ViaFaith: Yes. So of course I am African-American, so I feel like when I'm growing up, in addition to the stigma that I experienced being displaced and um, going through Katrina, they're just situations that you encounter by nature of growing up in society where you learn that folks are treated very differently. Being somewhat of a refugee in way is one space, but then also there are differences in the ways that you can be treated in the education system. I experienced that as well, um, as well as looking around and just understanding the history of this country. And so I think that my parents were very good about making sure that we were equipped with the knowledge of where we come from and the things that the country has done and what we need to improve upon. So that carried into college where I developed the love for poli sci specific with the study of African American issues and studies. And I think that at that time I really realized that I wanted to commit myself to work to where we could work to help in advance marginalized communities.
Crystal: You said you're a cradle Methodist. So, through this time, what was happening to you in your faith journey kind of alongside this recognition of who you wanted to be and what kind of work you wanted to pursue?
ViaFaith: Yeah. my faith, the journey was pretty strong because I grew up and had a childhood at a phenomenal United Methodist Church. So I attended Quayle United Methodist Church since I was six up until when I left for college. And I really, in that environment saw a community of people who were gathered together, who were working to address, um, social, um, injustice, who were working to make sure that children, youth, young adults and , older adults were equipped with not only spiritual tools to navigate them through situations, but also, um, consciousness and care for others in the community. So I really feel like when I went to college, that set the foundation of where I needed to be. And then in college I continued to explore as I was challenged through what I was learning in my studies. And then I think that that was my drive to understand what God was calling me to do, to act. And that of course is a lifelong journey, a lifelong conversation of God, I see these things, I see these issues that we have in society. Where would you like me to move? And what would you like me to do?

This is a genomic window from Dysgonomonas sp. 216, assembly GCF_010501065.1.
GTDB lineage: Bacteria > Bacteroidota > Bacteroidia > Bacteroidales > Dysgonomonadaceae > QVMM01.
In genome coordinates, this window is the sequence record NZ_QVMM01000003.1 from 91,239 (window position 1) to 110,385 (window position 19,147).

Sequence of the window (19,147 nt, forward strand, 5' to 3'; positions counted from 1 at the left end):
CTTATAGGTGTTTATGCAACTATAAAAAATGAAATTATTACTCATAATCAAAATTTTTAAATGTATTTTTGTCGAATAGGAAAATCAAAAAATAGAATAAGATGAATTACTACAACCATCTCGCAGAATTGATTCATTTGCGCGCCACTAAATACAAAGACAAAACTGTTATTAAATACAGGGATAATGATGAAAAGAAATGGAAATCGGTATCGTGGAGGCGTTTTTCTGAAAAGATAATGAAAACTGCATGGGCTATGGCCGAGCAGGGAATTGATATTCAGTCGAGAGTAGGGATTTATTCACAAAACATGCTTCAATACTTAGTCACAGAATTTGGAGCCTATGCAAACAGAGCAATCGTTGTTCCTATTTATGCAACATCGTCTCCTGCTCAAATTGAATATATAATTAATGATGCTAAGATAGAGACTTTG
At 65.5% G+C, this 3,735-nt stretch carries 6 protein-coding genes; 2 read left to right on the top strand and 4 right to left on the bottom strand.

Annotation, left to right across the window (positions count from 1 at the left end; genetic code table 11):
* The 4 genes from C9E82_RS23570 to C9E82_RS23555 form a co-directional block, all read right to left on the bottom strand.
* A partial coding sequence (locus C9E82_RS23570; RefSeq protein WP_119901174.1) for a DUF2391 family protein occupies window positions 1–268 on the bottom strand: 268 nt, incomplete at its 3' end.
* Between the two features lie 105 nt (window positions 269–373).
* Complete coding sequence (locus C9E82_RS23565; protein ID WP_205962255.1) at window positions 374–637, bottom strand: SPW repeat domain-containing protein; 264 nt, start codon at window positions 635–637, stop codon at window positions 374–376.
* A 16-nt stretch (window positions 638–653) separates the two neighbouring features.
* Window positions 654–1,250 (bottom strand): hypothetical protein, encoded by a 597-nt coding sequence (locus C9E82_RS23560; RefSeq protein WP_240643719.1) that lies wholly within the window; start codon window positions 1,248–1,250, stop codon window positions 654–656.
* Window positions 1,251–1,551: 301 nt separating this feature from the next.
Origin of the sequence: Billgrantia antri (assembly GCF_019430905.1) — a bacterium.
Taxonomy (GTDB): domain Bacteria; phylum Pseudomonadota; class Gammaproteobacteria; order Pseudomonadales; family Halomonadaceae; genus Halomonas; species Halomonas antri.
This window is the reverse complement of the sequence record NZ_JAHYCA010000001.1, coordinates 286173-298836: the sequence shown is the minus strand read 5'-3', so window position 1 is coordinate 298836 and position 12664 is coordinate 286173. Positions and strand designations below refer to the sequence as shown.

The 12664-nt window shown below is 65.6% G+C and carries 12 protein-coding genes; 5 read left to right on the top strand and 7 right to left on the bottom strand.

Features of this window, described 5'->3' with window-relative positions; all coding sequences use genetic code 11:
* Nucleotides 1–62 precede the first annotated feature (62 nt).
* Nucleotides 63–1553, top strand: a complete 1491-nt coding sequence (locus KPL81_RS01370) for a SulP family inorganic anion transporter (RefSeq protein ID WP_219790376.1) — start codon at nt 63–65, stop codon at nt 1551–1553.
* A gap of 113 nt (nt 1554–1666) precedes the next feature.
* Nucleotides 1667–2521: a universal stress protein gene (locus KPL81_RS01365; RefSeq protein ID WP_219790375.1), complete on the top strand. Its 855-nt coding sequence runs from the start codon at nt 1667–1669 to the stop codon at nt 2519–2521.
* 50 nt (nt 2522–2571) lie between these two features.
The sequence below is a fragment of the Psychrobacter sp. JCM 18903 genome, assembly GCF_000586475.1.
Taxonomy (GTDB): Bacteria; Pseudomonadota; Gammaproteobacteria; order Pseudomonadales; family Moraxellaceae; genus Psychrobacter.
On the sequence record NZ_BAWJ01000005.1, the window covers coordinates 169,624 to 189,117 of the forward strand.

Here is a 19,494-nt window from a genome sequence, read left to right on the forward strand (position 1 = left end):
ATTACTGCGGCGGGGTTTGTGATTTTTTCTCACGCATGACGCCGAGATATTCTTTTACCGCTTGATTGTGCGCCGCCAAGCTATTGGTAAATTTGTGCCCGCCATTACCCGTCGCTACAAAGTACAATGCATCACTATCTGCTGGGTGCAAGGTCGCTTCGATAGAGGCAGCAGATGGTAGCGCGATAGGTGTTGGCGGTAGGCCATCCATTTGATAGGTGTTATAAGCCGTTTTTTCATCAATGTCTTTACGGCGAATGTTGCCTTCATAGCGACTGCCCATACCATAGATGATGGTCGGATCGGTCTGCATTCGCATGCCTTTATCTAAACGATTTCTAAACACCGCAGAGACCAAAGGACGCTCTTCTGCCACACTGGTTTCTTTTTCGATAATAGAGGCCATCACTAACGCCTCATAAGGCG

Crystal: Yes, that is a a a big question and a lifelong question. And part of that answering for you, it sounds like was becoming involved with the ethnic Young adult program. Tell us about what drew you into that and really what that experience was like.
ViaFaith: Yes, so of course because I am United Methodist, I was hip to all the sites <laugh>, and so I was looking for impactful summer experiences. And when I went to the General Board of Church and Society site, I saw the opportunity for the ethnic young adult internship. And I was interested because not only did it look like it would provide an opportunity for you to explore faith as well as social justice work with other young adults who are people of color, but it also seemed like just a safe space. So of course I was very interested in, um, the work and I applied for the program. I was very excited when I got accepted and found out that I would be working at Results, which is an anti-poverty organization.
Crystal: And so you went to Washington DC that summer?
ViaFaith: I actually did not. Okay. Because this was during, COVID.
ViaFaith: So this was in 2022. So we kind of had, I believe this might have been the first time the program was in the virtual space. So it's a little bit of a different experience, but I appreciate Reverend Katie for making it as intimate as possible as you could get on a virtual platform.
Crystal: What kind of work were you doing in through RESULTS?
ViaFaith: So with RESULTS, we were doing a lot of evaluation of policies, bills that were being passed in the Senate. We would go and make our suggestions. We would also look at developing anti-poverty tools. I know that I worked on a one-pager that talked about the ways that economic exper disparity was impacting black and brown communities. We also had the opportunity to sit in on legislative meetings, take notes, all of that. So that was where a lot of my work concentrated.
Crystal: Did you see some places, ViaFaith, where there were reasons to be hopeful about where we're moving as a country in this, in that work?
ViaFaith: Absolutely. I believe that this organization, it was established and people have been doing great work for years. So I think it's really good not only when you see issues, but you get in spaces where you see that people are actually working to address issues. RESULTS was one of that organizations seeing people develop anti-poverty materials for SNAP housing, all of those things that are creating real change for people in communities, that is a place to be hopeful. It is also a place to be hopeful, just the fact that our cohort was engaged and you had three other young adults who are interested in making a change in their society and using their experience to speak truth to power. And so, yeah, there's a lot to be hopeful for.